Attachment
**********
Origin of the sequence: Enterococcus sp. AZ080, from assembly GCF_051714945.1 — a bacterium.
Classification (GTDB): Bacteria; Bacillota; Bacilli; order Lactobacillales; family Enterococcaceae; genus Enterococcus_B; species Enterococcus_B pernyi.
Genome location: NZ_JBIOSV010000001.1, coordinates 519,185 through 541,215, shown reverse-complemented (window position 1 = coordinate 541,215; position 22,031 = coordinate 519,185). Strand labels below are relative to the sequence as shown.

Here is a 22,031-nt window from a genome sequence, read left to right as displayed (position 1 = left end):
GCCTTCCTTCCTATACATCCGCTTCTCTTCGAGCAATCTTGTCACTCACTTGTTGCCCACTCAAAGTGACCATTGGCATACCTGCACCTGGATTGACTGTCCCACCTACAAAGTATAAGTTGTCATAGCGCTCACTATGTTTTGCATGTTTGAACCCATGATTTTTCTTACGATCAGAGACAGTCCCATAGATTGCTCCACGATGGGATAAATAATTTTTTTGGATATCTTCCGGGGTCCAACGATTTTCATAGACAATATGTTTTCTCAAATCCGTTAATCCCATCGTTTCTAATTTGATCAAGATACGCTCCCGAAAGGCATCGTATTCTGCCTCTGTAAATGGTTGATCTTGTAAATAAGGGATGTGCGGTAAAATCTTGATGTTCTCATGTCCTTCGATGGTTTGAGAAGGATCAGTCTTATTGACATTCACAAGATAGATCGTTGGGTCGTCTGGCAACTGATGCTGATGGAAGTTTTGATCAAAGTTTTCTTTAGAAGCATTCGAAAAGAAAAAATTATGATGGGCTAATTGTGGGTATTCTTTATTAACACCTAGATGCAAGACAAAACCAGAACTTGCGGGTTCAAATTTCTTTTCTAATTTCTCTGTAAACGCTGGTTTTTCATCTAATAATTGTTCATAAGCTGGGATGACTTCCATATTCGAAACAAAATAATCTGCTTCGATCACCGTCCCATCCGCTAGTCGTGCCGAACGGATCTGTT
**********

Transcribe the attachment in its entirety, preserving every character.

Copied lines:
Origin of the sequence: Enterococcus sp. AZ080, from assembly GCF_051714945.1 — a bacterium.
Classification (GTDB): Bacteria; Bacillota; Bacilli; order Lactobacillales; family Enterococcaceae; genus Enterococcus_B; species Enterococcus_B pernyi.
Genome location: NZ_JBIOSV010000001.1, coordinates 519,185 through 541,215, shown reverse-complemented (window position 1 = coordinate 541,215; position 22,031 = coordinate 519,185). Strand labels below are relative to the sequence as shown.

Here is a 22,031-nt window from a genome sequence, read left to right as displayed (position 1 = left end):
GCCTTCCTTCCTATACATCCGCTTCTCTTCGAGCAATCTTGTCACTCACTTGTTGCCCACTCAAAGTGACCATTGGCATACCTGCACCTGGATTGACTGTCCCACCTACAAAGTATAAGTTGTCATAGCGCTCACTATGTTTTGCATGTTTGAACCCATGATTTTTCTTACGATCAGAGACAGTCCCATAGATTGCTCCACGATGGGATAAATAATTTTTTTGGATATCTTCCGGGGTCCAACGATTTTCATAGACAATATGTTTTCTCAAATCCGTTAATCCCATCGTTTCTAATTTGATCAAGATACGCTCCCGAAAGGCATCGTATTCTGCCTCTGTAAATGGTTGATCTTGTAAATAAGGGATGTGCGGTAAAATCTTGATGTTCTCATGTCCTTCGATGGTTTGAGAAGGATCAGTCTTATTGACATTCACAAGATAGATCGTTGGGTCGTCTGGCAACTGATGCTGATGGAAGTTTTGATCAAAGTTTTCTTTAGAAGCATTCGAAAAGAAAAAATTATGATGGGCTAATTGTGGGTATTCTTTATTAACACCTAGATGCAAGACAAAACCAGAACTTGCGGGTTCAAATTTCTTTTCTAATTTCTCTGTAAACGCTGGTTTTTCATCTAATAATTGTTCATAAGCTGGGATGACTTCCATATTCGAAACAAAATAATCTGCTTCGATCACCGTCCCATCCGCTAGTCGTGCCGAACGGATCTGTT